NPSC receives Chromebooks, sets replacement policy
BAINBRIDGE -- After approving the purchase of more than 1,400 Google Chromebooks in April, the North Putnam school board received confirmation on last week that the devices have arrived.
With a timetable to put the personal computers into the hands of students by Christmas 2019, Superintendent Dan Noel and the seven-member board heard an update from Five-Star Technologies consultant Brad Fischer and North Putnam Middle School Principal Scott Miller, the latter of whom has spearheaded this technology initiative alongside fellow principals Jason Chew, Rodney Simpson and Beth Waterman.
“ I’m continuing to work with my technical team, and there’s still a lot of work to do,” Fischer said, noting that more access points need to be installed at both the middle school and high school. “They’re not ready yet, but we’ll keep working on them and hit Fall Break hard, as well.”
One concern surrounding the Chromebooks and the students’ ability to take the device home has been insurance and replacement plan in the inevitable event a device is damaged, either at school or at home.
Working together with principals, teachers and officials from nearby school districts, Fischer and Miller have formed a committee to find a solution to this potential issue.
“Our committee, with the help of the principals and many teachers, has looked through several options on: ‘What’s our best approach to helping students and parents when an incident is admitted on a break on the Chromebooks?’
“We’re pleased to share that, what we came up with, is the best for the school district and the best for the parents,” he continued, “and it’s through a program called One2One Solutions (1:1).”
Fischer went on to explain that, through 1:1, parents will be able to register and enroll on the tech firm’s website (which will be provided at a later date to the parents) and pay $10 per semester to cover the child’s take-home device if damage occurs.
“That would cover them for their first incident for any kind for any kind of break or damage to the Chromebooks,” he said. “And there’s a deductible fee of $50 that would be set for that.
“A lot of thought has gone into this, and one of those thoughts is to keep the learning process as uninterrupted as possible, so we would go ahead and issue them a replacement but ask the parent to file that claim, and keeping track of who has paid and who has not paid -- that’s part of the benefit of this service,” Fischer added.
If damaged, lost or stolen, parents can expect to pay:
• $20 per year ($10 per semester) for enrollment
• First break, $50; second break, $50; third break, $50
• Lost or stolen: Full cost of the device
Through Five-Star Technology’s “E-Rate Program,” NPSC was able to purchase the devices for a total of $14,901.90.
“This is a good device,” Principal Miller said of the Chromebooks, “and a standard repair on one of these is going to be over $100, at a minimum.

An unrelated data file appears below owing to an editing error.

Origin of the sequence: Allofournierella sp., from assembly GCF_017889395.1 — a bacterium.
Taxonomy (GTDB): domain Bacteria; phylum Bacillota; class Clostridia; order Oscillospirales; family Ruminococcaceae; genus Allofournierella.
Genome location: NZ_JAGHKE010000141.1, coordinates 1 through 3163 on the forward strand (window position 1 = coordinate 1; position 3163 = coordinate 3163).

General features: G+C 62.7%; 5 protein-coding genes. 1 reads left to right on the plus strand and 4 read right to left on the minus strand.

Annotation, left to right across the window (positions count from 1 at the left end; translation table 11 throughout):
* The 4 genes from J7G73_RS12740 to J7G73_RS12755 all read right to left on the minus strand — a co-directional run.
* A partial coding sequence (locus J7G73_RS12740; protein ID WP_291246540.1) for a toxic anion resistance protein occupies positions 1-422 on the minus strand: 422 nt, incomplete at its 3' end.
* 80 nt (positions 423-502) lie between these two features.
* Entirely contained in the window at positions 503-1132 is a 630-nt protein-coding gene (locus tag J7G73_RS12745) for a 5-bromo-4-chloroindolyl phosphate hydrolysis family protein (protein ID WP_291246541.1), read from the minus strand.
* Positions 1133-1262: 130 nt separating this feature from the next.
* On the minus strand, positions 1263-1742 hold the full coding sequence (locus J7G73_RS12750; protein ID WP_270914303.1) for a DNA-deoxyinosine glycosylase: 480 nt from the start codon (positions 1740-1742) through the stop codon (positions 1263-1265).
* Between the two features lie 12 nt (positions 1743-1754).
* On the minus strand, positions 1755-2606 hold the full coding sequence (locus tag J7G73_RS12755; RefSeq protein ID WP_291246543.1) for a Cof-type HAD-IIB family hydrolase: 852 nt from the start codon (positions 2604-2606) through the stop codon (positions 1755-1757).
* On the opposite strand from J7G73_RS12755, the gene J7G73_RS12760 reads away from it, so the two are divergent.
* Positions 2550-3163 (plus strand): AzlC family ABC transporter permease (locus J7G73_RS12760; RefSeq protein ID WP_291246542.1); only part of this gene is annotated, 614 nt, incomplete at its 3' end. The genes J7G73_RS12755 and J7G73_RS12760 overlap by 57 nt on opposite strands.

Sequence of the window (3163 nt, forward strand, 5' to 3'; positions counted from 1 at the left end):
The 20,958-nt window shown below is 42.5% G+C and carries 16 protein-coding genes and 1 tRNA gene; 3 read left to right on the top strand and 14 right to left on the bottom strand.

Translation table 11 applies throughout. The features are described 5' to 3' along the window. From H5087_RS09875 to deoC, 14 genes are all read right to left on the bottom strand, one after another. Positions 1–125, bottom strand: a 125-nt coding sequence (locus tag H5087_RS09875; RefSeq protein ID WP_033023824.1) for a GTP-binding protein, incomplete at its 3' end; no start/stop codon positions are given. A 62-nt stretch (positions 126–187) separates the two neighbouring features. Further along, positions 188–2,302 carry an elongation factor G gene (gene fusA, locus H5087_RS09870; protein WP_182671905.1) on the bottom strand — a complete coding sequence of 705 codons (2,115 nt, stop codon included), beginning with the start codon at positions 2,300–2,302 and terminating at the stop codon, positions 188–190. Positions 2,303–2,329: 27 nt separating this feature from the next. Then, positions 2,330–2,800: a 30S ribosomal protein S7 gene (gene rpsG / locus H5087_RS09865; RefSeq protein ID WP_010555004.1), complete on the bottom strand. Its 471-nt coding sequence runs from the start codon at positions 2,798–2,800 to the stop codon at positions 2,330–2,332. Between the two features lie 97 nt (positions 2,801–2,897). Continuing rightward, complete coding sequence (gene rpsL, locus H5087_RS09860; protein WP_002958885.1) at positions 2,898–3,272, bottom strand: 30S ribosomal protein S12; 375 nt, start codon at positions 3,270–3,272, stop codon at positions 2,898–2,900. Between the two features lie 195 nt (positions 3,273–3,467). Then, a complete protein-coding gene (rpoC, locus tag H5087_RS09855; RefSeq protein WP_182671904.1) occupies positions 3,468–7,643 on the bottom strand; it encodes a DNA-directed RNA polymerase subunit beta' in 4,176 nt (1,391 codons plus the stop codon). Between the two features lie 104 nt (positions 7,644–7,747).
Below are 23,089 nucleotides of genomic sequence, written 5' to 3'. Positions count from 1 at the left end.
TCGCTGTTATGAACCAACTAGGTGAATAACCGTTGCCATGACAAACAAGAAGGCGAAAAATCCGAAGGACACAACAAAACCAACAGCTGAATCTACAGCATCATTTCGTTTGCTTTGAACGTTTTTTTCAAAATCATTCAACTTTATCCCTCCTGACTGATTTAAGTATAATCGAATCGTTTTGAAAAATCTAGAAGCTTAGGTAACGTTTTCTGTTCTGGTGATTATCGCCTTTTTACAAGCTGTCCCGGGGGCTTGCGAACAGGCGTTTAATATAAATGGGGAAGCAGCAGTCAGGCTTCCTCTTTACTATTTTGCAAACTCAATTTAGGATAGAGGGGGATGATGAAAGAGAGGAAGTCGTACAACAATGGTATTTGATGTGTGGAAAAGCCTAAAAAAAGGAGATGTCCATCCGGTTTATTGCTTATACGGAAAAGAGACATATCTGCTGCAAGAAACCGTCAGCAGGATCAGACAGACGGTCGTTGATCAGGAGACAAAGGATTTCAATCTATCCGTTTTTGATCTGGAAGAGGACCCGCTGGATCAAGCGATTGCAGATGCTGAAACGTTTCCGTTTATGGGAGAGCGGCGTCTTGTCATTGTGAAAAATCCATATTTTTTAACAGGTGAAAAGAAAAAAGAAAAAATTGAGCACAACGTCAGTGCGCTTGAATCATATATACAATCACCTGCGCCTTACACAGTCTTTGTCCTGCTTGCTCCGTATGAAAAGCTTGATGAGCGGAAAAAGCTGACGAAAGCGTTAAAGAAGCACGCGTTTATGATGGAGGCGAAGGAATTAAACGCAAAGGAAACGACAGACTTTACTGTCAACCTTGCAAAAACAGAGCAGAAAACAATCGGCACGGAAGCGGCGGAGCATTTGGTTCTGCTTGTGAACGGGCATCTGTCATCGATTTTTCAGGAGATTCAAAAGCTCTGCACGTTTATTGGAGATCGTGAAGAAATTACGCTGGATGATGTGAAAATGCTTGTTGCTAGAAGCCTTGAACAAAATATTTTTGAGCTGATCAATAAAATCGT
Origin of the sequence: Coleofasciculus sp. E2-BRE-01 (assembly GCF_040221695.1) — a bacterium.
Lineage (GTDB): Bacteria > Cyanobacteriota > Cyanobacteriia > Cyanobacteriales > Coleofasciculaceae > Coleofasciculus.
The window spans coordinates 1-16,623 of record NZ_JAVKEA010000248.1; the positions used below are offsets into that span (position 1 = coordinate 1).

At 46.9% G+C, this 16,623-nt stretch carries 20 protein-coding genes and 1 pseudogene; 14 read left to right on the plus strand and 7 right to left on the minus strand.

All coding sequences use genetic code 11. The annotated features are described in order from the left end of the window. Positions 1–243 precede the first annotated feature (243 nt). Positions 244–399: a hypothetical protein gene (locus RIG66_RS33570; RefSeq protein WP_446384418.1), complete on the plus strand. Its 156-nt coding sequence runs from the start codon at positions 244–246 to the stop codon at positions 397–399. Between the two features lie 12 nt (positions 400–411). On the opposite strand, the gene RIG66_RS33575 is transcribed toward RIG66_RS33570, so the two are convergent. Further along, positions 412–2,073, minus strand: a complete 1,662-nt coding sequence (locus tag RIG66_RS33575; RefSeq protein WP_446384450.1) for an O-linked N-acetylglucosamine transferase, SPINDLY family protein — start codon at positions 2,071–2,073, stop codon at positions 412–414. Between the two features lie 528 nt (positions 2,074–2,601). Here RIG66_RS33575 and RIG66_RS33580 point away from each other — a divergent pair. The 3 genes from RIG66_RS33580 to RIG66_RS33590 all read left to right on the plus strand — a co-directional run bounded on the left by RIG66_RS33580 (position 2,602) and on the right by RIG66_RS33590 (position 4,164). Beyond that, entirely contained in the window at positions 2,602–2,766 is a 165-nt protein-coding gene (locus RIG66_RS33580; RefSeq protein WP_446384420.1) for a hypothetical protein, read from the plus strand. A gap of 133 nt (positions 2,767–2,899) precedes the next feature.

“As a parent of a kindergartener who’s about to get one of these, (I say) ‘here is the $20,’” Miller continued. “I want her covered and I will be glad to pay that $20 and then just have to pay a $50 deductible for $150 of care. To get straight insurance for these, for a parent, is pretty expensive. This is the most economically-responsible policy that we could come up with and there are several schools in the area that are using this, i.e. Eminence, South Putnam and Mill Creek.”
Miller also reported that 5 percent of devices in the hands of students experience damage in any given school year. With 1,400 devices going into the hands of students in grades K-12, roughly 75-100 devices can be expected to undergo some sort of damage.
“We want those covered. We don’t want a disruption in the educational process and this is the best way we can do that.”
Fischer wrapped up the presentation by making something perfectly clear.
“We do want the students to feel ownership and that the Chromebook is their device,” he said. “But I should clarify that this is not insurance and (1:1) is not an insurance company -- they’re not underwriting it -- they are the management of helping keep track of (records), so we are setting those fees based on our information and the past experience of a lot of other schools.”
In April, Principal Chew said he hopes to see the devices in the hands of students in grades K-5 by the second semester of the 2017-18 school year, and by the first semester of the 2018-19 school year for grades 6-12.
In other business:
• The board approved the hire, transfer, resignation, retirement and termination of several employees. They were: Chandra Harden, resignation as instructional assistant at NPHS; Elaine Henderson, resignation as cafeteria aide at NPMS; Lynda Watson, hired as substitute bus driver/aide; Michelle Edwards, hired as bus aide; Andrew Thomas, hired as assistant boys’ and girls’ swimming coach at NPMS; Jenny Heron, hired as eighth-grade assistant girls’ basketball coach at NPMS and approved as volunteer assistant girls’ basketball coach at NPHS; Cameron Brothers, hired as assistant baseball coach at NPHS; and Altera Harris, approved as coach of the dance team.
• The next regularly-scheduled public session for North Putnam will be Thursday, Nov. 16 beginning at 7 p.m. inside the NPHS media center.